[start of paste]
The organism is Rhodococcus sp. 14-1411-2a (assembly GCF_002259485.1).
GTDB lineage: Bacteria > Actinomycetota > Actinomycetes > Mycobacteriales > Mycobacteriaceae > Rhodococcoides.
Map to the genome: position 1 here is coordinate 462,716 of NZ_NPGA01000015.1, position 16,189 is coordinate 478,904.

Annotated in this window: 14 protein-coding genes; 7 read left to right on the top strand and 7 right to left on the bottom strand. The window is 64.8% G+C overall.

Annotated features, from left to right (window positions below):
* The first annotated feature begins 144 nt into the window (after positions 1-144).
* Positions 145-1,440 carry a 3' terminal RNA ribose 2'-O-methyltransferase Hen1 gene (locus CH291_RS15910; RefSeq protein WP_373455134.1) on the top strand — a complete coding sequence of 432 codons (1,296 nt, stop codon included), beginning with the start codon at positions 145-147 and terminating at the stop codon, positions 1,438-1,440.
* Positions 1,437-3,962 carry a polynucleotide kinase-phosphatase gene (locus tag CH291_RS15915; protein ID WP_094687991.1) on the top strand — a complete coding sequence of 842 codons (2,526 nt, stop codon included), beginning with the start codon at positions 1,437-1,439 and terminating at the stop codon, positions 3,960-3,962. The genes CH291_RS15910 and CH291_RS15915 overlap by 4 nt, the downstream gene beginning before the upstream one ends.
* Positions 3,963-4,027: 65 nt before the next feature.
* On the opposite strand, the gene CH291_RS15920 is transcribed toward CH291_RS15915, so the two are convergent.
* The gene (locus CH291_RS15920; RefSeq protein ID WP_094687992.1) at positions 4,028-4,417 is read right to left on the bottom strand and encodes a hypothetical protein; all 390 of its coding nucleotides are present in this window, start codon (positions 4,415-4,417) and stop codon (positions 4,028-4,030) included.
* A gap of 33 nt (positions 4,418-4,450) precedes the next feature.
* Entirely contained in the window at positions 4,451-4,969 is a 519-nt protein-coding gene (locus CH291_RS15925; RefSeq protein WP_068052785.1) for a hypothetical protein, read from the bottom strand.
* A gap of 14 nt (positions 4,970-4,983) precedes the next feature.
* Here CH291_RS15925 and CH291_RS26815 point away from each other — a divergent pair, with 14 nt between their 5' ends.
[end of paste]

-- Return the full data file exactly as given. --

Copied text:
The organism is Rhodococcus sp. 14-1411-2a (assembly GCF_002259485.1).
GTDB lineage: Bacteria > Actinomycetota > Actinomycetes > Mycobacteriales > Mycobacteriaceae > Rhodococcoides.
Map to the genome: position 1 here is coordinate 462,716 of NZ_NPGA01000015.1, position 16,189 is coordinate 478,904.

Annotated in this window: 14 protein-coding genes; 7 read left to right on the top strand and 7 right to left on the bottom strand. The window is 64.8% G+C overall.

Annotated features, from left to right (window positions below):
* The first annotated feature begins 144 nt into the window (after positions 1-144).
* Positions 145-1,440 carry a 3' terminal RNA ribose 2'-O-methyltransferase Hen1 gene (locus CH291_RS15910; RefSeq protein WP_373455134.1) on the top strand — a complete coding sequence of 432 codons (1,296 nt, stop codon included), beginning with the start codon at positions 145-147 and terminating at the stop codon, positions 1,438-1,440.
* Positions 1,437-3,962 carry a polynucleotide kinase-phosphatase gene (locus tag CH291_RS15915; protein ID WP_094687991.1) on the top strand — a complete coding sequence of 842 codons (2,526 nt, stop codon included), beginning with the start codon at positions 1,437-1,439 and terminating at the stop codon, positions 3,960-3,962. The genes CH291_RS15910 and CH291_RS15915 overlap by 4 nt, the downstream gene beginning before the upstream one ends.
* Positions 3,963-4,027: 65 nt before the next feature.
* On the opposite strand, the gene CH291_RS15920 is transcribed toward CH291_RS15915, so the two are convergent.
* The gene (locus CH291_RS15920; RefSeq protein ID WP_094687992.1) at positions 4,028-4,417 is read right to left on the bottom strand and encodes a hypothetical protein; all 390 of its coding nucleotides are present in this window, start codon (positions 4,415-4,417) and stop codon (positions 4,028-4,030) included.
* A gap of 33 nt (positions 4,418-4,450) precedes the next feature.
* Entirely contained in the window at positions 4,451-4,969 is a 519-nt protein-coding gene (locus CH291_RS15925; RefSeq protein WP_068052785.1) for a hypothetical protein, read from the bottom strand.
* A gap of 14 nt (positions 4,970-4,983) precedes the next feature.
* Here CH291_RS15925 and CH291_RS26815 point away from each other — a divergent pair, with 14 nt between their 5' ends.